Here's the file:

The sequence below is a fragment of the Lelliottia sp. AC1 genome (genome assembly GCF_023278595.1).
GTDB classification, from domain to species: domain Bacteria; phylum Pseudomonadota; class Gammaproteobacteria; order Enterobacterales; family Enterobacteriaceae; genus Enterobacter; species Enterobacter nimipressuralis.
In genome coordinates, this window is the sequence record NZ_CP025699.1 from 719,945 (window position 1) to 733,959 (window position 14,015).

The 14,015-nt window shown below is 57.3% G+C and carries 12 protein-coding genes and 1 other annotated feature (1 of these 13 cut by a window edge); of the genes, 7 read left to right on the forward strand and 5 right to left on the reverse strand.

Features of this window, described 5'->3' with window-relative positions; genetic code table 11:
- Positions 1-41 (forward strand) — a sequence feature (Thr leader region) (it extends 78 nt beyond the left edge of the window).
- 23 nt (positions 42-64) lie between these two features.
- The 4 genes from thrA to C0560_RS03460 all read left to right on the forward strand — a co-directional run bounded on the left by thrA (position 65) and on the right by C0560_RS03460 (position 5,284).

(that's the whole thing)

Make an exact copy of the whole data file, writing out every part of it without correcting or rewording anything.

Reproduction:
The sequence below is a fragment of the Lelliottia sp. AC1 genome (genome assembly GCF_023278595.1).
GTDB classification, from domain to species: domain Bacteria; phylum Pseudomonadota; class Gammaproteobacteria; order Enterobacterales; family Enterobacteriaceae; genus Enterobacter; species Enterobacter nimipressuralis.
In genome coordinates, this window is the sequence record NZ_CP025699.1 from 719,945 (window position 1) to 733,959 (window position 14,015).

The 14,015-nt window shown below is 57.3% G+C and carries 12 protein-coding genes and 1 other annotated feature (1 of these 13 cut by a window edge); of the genes, 7 read left to right on the forward strand and 5 right to left on the reverse strand.

Features of this window, described 5'->3' with window-relative positions; genetic code table 11:
- Positions 1-41 (forward strand) — a sequence feature (Thr leader region) (it extends 78 nt beyond the left edge of the window).
- 23 nt (positions 42-64) lie between these two features.
- The 4 genes from thrA to C0560_RS03460 all read left to right on the forward strand — a co-directional run bounded on the left by thrA (position 65) and on the right by C0560_RS03460 (position 5,284).